Last updated: Walmart bullish on small stores

Walmart bullish on small stores


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The retailer known best for its super-size stores is downsizing: Walmart plans to add 155 new locations that are smaller than 60,000-square-feet.

As consumers have learned that big-box stores can mean savings, they have also come to understand that it can mean long lines, membership fees, and more elements that diminish the savings.

Sizing down stores to size up profits


The reasoning behind the incredible shrinking big-box store? Competition, says Bill Simon, head of Walmart’s U.S. division.

“They compete really well against multiple channels,” he said, during an industry conference call, Forbes reports. The specific competitors he called out included Walgreens and Dollar General, as well as more traditional supermarkets.

Creating a flexibility for markets they can enter by planning smaller stores opens a world of possibility for WalMart and their shoppers.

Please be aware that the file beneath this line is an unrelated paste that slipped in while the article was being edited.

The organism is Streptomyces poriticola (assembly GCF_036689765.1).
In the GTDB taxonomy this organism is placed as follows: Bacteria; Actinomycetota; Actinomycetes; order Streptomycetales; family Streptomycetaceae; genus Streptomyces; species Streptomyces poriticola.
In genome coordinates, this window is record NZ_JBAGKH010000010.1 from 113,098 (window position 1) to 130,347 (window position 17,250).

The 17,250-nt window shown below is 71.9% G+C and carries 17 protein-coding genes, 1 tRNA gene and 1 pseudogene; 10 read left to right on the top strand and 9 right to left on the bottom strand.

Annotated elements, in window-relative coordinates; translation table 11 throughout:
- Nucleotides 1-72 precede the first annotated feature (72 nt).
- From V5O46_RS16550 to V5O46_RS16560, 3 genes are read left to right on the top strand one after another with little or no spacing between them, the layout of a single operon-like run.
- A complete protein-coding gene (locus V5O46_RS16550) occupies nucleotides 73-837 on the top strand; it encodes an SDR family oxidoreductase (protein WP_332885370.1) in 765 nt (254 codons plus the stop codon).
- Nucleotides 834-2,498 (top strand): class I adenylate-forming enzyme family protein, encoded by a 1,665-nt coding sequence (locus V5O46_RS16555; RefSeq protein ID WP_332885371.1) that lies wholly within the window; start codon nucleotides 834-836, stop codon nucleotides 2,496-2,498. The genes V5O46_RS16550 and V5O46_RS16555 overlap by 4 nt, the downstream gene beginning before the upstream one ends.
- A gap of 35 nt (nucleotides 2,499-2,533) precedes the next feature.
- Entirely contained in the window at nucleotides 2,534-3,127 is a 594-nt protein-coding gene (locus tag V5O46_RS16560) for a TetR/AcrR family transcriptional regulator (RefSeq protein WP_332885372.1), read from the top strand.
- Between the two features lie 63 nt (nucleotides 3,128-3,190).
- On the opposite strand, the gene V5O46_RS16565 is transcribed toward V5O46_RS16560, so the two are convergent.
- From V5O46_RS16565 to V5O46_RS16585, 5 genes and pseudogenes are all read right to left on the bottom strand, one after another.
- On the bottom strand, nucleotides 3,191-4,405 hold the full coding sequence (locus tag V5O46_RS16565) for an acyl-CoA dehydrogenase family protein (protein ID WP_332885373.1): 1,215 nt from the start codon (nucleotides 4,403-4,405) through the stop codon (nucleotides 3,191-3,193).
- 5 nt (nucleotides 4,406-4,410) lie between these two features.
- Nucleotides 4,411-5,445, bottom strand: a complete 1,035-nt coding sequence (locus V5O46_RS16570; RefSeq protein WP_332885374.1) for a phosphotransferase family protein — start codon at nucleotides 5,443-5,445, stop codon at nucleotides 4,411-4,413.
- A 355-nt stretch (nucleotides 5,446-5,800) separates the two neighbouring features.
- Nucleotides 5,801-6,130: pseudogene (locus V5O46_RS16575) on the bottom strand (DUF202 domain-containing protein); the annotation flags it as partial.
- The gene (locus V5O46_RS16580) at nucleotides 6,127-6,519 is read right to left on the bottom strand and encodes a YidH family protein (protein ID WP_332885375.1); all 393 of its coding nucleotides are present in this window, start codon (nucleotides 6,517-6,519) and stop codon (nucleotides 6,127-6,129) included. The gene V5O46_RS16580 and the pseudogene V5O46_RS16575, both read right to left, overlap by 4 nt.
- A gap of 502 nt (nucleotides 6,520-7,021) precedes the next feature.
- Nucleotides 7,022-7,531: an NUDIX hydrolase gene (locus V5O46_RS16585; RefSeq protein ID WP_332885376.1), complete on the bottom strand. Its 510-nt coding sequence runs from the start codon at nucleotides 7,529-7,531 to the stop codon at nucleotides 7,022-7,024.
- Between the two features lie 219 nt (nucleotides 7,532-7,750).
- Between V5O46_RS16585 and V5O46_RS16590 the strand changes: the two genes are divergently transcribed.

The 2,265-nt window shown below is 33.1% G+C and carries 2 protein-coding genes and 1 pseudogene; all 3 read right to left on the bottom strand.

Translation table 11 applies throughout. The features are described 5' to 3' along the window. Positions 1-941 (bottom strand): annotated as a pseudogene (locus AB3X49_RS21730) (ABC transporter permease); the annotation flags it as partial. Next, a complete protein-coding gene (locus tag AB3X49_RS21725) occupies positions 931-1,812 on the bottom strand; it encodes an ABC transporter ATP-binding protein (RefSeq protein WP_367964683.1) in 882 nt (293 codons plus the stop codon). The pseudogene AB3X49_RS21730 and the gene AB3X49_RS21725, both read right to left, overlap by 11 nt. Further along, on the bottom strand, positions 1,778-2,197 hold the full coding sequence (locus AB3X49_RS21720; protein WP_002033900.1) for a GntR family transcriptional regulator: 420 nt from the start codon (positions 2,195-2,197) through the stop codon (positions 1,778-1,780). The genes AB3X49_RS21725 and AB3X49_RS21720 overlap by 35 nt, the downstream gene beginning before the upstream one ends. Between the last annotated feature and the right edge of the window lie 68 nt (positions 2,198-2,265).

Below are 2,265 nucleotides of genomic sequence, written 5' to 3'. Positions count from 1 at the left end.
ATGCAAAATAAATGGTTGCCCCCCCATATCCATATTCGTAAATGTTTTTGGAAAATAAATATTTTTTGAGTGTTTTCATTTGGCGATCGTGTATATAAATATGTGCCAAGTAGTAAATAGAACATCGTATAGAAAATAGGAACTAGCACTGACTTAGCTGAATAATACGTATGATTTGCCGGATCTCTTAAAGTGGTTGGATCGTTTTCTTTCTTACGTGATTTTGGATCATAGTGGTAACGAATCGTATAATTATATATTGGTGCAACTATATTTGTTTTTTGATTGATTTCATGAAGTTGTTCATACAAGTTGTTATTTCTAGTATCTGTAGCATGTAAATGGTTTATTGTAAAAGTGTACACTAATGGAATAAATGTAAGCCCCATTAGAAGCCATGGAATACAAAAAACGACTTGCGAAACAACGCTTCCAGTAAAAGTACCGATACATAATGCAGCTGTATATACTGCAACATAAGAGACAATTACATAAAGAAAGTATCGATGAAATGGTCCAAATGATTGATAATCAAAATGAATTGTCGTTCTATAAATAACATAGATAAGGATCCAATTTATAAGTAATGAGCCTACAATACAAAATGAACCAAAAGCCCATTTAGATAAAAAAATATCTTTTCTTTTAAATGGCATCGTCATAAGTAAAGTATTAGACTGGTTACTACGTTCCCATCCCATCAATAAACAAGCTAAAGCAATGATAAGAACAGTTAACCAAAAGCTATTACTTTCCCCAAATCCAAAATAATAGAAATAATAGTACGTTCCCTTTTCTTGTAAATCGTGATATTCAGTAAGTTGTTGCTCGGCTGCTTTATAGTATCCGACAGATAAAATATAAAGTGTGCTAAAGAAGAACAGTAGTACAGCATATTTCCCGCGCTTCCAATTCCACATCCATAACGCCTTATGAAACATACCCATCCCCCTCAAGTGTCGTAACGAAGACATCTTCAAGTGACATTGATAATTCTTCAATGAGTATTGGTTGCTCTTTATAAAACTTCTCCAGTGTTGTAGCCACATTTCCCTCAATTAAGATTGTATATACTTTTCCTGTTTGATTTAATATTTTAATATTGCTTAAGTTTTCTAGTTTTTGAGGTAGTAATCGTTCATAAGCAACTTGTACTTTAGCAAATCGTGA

As consumers are embracing shopping via the web, size is relative. As Simon observes, existing Neighborhood Markets are all enabled with e-commerce and Site-To-Store capabilities, “So you have that endless aisle that we can offer that others might not be able to offer.”

The company is no stranger to smaller stores. In 1998, it launched Neighborhood Markets, in an effort to make headway in towns that weren’t large enough to support a traditional Walmart or Walmart Superstore.

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